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Dadaab, Kakuma camps will be closed by June 30, 2022 – KBC

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Kenya has officially contacted the United Nations High Commissioner for Refugees (UNHCR) for its decision to close the Dadaab and Kakuma camps by June 30, 2022.

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The government has at the same time said that among the introductory activities on the road map are the repatriation of refugees to the countries of origin and the economic and economic integration of some of them through Work / Residence permits.

A few days before the talks, UN High Commissioner for Refugees Filippo Grandi had said Kenya would not shut down the two camps but would seek a solution.

“The Kenyan government is not closing the camps but wants to find a solution, to see what the way forward is,” Grandi said.

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Grandi is visiting the Democratic Republic of the Congo, Rwanda, and Burundi to assess the current refugee problems.

On April 8, Kenya’s supreme court suspended the government’s decision to shut down two camps that hold hundreds of thousands of refugees from war-torn neighboring countries.

Kenya’s interior ministry had paid the UN refugee agency 14 days to come up with a plan to close the camps, saying there was “no room for further talks.”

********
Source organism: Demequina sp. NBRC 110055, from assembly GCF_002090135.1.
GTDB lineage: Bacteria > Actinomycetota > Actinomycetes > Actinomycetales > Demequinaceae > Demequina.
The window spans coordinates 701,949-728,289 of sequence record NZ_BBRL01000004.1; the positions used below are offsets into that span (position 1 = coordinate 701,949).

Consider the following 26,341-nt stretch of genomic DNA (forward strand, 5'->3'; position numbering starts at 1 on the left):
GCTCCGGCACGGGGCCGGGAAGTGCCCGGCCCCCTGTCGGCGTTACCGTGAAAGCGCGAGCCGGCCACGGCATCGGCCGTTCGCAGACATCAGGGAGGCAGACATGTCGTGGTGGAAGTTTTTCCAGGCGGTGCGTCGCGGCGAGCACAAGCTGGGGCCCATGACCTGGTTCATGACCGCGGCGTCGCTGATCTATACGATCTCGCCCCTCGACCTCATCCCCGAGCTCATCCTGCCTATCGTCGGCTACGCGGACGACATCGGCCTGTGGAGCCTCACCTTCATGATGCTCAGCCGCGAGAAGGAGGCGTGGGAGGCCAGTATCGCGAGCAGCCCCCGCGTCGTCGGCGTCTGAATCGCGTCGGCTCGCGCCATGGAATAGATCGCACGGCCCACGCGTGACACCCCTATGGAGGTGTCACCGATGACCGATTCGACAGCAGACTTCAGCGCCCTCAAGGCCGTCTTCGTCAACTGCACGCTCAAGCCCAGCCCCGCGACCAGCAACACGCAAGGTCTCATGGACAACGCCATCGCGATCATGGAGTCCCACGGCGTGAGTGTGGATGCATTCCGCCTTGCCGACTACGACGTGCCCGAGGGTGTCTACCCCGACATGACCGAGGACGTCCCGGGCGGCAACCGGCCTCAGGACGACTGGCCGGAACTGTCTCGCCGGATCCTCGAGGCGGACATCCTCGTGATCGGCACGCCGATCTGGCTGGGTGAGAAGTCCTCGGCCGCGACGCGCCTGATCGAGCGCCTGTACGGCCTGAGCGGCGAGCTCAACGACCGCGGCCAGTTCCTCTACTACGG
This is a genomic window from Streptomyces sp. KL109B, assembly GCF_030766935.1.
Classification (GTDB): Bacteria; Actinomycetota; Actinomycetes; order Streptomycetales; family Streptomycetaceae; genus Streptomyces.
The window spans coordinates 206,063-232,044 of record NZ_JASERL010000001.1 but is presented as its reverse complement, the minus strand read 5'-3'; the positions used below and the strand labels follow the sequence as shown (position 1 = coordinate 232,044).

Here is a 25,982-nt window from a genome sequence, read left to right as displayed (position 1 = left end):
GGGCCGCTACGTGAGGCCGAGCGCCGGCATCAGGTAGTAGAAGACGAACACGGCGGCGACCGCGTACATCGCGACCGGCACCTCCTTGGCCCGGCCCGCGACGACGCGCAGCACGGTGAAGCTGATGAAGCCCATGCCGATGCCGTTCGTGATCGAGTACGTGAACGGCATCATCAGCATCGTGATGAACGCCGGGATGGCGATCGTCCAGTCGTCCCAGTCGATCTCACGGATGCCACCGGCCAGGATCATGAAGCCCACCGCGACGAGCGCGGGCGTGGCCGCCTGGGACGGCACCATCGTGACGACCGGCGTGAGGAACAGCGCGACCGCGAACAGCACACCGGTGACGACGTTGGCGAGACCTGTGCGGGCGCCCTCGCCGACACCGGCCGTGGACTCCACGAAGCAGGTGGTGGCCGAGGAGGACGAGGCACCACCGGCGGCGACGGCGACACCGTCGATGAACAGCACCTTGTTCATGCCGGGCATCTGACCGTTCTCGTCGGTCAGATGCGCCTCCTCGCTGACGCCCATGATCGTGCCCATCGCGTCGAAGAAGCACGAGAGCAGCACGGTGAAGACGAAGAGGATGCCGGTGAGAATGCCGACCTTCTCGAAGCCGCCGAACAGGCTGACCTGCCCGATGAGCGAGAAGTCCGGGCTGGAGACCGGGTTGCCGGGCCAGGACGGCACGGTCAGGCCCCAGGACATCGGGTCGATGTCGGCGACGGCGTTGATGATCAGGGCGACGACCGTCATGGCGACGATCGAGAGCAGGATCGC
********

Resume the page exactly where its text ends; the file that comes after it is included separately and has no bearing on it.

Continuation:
The interior minister at the time said that the demands could not be discussed, noting that the camps were a threat to the country, citing espionage of terrorist attacks planned from two camps.

In a statement, the United Nations High Commissioner for Refugees acknowledged the concerns of the Kenyan authorities and expressed “gratitude to the people and the Government of Kenya for welcoming refugees and asylum seekers for decades and recognizing the impact that this generosity has had.”

The UNHCR, however, said it was ready to assist the Government of Kenya in continuing and strengthening the work that continues to find solutions that are orderly, sustainable, and respect the rights of refugees.

The closure of the two largest refugee camps in the world at that time was received with mixed feelings at home and abroad.

The Dadaab camp in eastern Kenya holds more than 200,000 refugees mainly from Somalia, which has not known peace since the ouster of longtime dictator Siad Barre in 1991.

The Kakuma camp in northern Kenya is home to about 200,000 refugees and asylum seekers, most of them from South Sudan’s civil war.

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